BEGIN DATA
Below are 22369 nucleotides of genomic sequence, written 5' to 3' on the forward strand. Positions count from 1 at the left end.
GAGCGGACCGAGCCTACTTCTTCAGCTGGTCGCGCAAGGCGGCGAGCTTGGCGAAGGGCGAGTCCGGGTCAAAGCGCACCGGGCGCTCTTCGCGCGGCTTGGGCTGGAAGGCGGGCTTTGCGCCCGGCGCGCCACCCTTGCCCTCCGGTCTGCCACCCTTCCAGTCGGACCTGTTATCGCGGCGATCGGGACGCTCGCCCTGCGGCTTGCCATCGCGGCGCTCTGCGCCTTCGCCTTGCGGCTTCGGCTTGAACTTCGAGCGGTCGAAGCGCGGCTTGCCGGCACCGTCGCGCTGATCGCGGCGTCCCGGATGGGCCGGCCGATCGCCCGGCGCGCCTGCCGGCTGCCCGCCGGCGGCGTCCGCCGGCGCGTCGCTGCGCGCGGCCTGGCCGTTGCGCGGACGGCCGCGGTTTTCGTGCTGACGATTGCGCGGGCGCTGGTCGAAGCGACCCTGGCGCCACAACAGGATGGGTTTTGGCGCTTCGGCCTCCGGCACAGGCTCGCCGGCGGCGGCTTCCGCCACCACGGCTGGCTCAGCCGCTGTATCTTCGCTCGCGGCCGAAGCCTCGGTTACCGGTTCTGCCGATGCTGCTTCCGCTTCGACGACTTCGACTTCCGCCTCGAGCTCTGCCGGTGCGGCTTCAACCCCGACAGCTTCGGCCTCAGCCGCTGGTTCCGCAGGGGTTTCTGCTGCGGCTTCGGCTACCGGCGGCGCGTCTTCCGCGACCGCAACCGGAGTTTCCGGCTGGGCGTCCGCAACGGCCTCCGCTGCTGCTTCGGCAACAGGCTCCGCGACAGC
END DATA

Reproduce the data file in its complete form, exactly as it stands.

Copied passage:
Below are 22369 nucleotides of genomic sequence, written 5' to 3' on the forward strand. Positions count from 1 at the left end.
GAGCGGACCGAGCCTACTTCTTCAGCTGGTCGCGCAAGGCGGCGAGCTTGGCGAAGGGCGAGTCCGGGTCAAAGCGCACCGGGCGCTCTTCGCGCGGCTTGGGCTGGAAGGCGGGCTTTGCGCCCGGCGCGCCACCCTTGCCCTCCGGTCTGCCACCCTTCCAGTCGGACCTGTTATCGCGGCGATCGGGACGCTCGCCCTGCGGCTTGCCATCGCGGCGCTCTGCGCCTTCGCCTTGCGGCTTCGGCTTGAACTTCGAGCGGTCGAAGCGCGGCTTGCCGGCACCGTCGCGCTGATCGCGGCGTCCCGGATGGGCCGGCCGATCGCCCGGCGCGCCTGCCGGCTGCCCGCCGGCGGCGTCCGCCGGCGCGTCGCTGCGCGCGGCCTGGCCGTTGCGCGGACGGCCGCGGTTTTCGTGCTGACGATTGCGCGGGCGCTGGTCGAAGCGACCCTGGCGCCACAACAGGATGGGTTTTGGCGCTTCGGCCTCCGGCACAGGCTCGCCGGCGGCGGCTTCCGCCACCACGGCTGGCTCAGCCGCTGTATCTTCGCTCGCGGCCGAAGCCTCGGTTACCGGTTCTGCCGATGCTGCTTCCGCTTCGACGACTTCGACTTCCGCCTCGAGCTCTGCCGGTGCGGCTTCAACCCCGACAGCTTCGGCCTCAGCCGCTGGTTCCGCAGGGGTTTCTGCTGCGGCTTCGGCTACCGGCGGCGCGTCTTCCGCGACCGCAACCGGAGTTTCCGGCTGGGCGTCCGCAACGGCCTCCGCTGCTGCTTCGGCAACAGGCTCCGCGACAGC